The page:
If you experience this don't just tell yourself it's noting. See your doc. It could be anything from eye damage to high blood pressure. It was my doc who told me what is was after I described my symptoms and he done an examination.



1:10 am on Aug 26, 2006 (gmt 0)

10+ Year Member

I've had full blown migraines for over 35 years. Aura, nausea, sometimes tingling or numbness on one side of body, pain, etc. (scary stuff)

Could never find one cause, but atmospheric pressure change, allergies, lack of sleep, flourescent lighting can trigger it for me.

Taking feverfew seems to help, but my headaches have slowly been decreasing as I have gotten older anyway, so hard to tell. Heard taking magnesium can help as well...


2:27 am on Aug 26, 2006 (gmt 0)

10+ Year Member

Many years ago I suffered from migraines to the extreme. Usually took a shot of morphine or demerol at the emergency room to knock it out. The pain was so bad, I would rather go ahead and just die.

After several tests, it was discovered that my migraines originated from food allergies. Most notably food additives such as MSG and sodium nitrate. Alcoholic beverages sometimes made me have migraines if I overdid it.

Migraines can be triggered by a variety of causes...hypertension (high blood pressure) is most common.

Migraines are symptoms of and underlying cause. If you have frequent episodes, I would advise you seek medical attention ASAP.


4:41 am on Aug 26, 2006 (gmt 0)

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My aura headaches are triggered by bright pinpoint light combined with stress. Try to avoid glare from any source especially combined with exposure to flourescent lighting and monitors.


5:42 am on Aug 26, 2006 (gmt 0)

WebmasterWorld Senior Member 10+ Year Member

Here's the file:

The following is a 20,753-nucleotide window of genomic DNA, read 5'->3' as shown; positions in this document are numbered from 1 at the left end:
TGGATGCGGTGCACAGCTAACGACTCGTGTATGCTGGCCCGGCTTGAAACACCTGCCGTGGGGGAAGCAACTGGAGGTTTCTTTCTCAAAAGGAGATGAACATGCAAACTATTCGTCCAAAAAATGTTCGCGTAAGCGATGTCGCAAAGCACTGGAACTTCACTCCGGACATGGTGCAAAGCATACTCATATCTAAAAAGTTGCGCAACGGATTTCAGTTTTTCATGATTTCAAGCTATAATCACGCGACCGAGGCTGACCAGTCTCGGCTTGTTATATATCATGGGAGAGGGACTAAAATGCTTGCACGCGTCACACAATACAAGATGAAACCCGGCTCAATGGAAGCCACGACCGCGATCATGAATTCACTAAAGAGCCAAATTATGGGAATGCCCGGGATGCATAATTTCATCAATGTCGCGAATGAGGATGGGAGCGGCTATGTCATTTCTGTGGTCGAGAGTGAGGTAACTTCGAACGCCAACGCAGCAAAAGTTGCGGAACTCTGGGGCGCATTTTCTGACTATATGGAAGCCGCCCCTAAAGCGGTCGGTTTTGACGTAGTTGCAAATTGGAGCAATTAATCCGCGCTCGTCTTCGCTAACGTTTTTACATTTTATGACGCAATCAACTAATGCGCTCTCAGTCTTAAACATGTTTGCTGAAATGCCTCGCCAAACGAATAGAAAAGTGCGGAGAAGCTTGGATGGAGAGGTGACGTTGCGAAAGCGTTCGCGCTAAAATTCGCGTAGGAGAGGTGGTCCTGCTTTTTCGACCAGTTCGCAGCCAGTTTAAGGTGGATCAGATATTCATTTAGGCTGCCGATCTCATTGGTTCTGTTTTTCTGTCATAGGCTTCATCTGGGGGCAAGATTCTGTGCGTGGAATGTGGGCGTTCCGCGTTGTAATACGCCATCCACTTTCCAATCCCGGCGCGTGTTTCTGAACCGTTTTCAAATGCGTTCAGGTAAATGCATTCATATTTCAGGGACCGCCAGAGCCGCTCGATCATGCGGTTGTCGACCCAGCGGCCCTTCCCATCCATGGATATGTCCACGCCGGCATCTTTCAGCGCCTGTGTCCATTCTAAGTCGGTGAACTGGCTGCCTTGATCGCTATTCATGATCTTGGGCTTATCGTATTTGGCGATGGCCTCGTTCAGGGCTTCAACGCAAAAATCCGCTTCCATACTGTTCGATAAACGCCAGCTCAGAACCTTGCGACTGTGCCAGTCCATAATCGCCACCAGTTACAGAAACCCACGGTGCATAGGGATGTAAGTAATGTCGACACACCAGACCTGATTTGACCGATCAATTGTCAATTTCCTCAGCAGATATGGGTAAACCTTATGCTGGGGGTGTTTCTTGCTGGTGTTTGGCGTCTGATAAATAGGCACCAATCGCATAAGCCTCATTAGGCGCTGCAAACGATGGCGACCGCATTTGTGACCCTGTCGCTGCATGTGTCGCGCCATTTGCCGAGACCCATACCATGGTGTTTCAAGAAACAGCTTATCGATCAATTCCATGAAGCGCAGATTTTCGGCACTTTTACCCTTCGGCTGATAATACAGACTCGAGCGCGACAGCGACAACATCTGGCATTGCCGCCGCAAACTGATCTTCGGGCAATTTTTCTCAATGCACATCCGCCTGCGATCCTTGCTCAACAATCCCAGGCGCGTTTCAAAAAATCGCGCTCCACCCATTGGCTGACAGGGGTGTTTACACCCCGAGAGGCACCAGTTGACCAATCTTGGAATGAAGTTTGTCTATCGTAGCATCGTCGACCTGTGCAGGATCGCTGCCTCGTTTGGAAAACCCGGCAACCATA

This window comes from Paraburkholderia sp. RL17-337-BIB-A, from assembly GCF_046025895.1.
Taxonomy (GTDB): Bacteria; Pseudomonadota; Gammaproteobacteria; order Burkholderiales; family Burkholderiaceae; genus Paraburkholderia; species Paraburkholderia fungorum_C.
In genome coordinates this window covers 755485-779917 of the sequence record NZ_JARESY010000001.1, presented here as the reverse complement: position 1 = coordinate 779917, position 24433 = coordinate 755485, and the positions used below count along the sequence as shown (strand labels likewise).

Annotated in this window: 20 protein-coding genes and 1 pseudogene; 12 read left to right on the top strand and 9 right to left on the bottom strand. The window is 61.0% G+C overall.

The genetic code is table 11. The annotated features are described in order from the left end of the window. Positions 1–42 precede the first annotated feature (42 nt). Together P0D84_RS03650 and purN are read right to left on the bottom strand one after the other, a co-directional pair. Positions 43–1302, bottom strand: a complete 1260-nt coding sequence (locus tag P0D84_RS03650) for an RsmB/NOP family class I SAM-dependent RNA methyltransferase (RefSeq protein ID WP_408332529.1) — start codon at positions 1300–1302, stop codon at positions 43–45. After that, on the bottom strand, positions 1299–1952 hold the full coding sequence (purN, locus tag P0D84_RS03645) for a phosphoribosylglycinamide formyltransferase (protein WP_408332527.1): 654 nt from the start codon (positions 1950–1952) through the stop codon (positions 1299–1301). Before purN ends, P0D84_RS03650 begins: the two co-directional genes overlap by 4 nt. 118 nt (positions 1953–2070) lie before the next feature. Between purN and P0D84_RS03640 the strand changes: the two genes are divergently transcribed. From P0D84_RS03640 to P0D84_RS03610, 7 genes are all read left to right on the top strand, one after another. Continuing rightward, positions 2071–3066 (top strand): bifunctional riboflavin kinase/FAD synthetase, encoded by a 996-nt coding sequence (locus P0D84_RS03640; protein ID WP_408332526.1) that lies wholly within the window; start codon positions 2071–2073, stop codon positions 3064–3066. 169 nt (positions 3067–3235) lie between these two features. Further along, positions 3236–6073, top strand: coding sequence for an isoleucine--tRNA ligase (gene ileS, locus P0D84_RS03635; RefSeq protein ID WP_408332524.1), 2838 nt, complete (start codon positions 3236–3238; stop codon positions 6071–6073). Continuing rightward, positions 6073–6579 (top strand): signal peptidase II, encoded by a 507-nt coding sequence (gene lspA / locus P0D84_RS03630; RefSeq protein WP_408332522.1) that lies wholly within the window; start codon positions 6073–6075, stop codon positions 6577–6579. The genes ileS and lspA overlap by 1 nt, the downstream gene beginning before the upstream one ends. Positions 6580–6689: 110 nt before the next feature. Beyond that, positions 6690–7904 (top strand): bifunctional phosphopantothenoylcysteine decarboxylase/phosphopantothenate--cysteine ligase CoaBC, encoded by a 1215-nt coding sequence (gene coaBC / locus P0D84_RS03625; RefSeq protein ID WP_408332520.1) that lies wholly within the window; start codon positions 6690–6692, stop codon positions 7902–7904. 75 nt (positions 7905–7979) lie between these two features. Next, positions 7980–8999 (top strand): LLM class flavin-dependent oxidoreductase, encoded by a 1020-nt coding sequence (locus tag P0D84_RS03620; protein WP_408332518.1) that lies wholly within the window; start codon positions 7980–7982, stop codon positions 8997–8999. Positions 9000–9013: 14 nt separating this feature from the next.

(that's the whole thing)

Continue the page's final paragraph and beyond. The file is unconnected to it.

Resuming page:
Hey, I had those too. Mine lasted about 5-10 minutes when everything I saw would shimmer. Scary. You figure it has to be something profound, maybe a brain tumor or stroke! I didn't think it was related to vision because it would go away quickly.

My first episode was while driving on a highway. I got so I could tell when one was about to start. Been about 8 years since my last bout.

Never had migraines and rarely have headaches.

Mentioned it to my doctor and expected to be sent off for a week of brain scans. Instead he dismissed it as a minor relative of the migraine, of little medical consequence.

Until now, I assumed the condition was rare. Apparently not.


8:44 pm on Aug 28, 2006 (gmt 0)

5+ Year Member

Well, I had another one this evening - that's three episodes over a five day period. Thanks to the level of detail in my diary, I'm fairly certain that no specific food is triggering this, but I'm wondering if my diet in a wider sense could be a factor. I always skip breakfast, so presumably for much of the day my blood-sugar levels must be a long way away from where they should be. I always have skipped breakfast but I'm not quite so young as I used to be so perhaps my system is nowadays less tolerant of this. So I've resolved to force myself to take breakfast each day, at least until such time as I can determine whether it's a factor or not. What fun, eh. I could happily live without this.


10:00 am on Aug 29, 2006 (gmt 0)

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I always skip breakfast

That can be a major cause of migraines. Don't do it! Always eat or drink something. Otherwise your body is running on empty!

I find the following trigger migraines, but only during the day: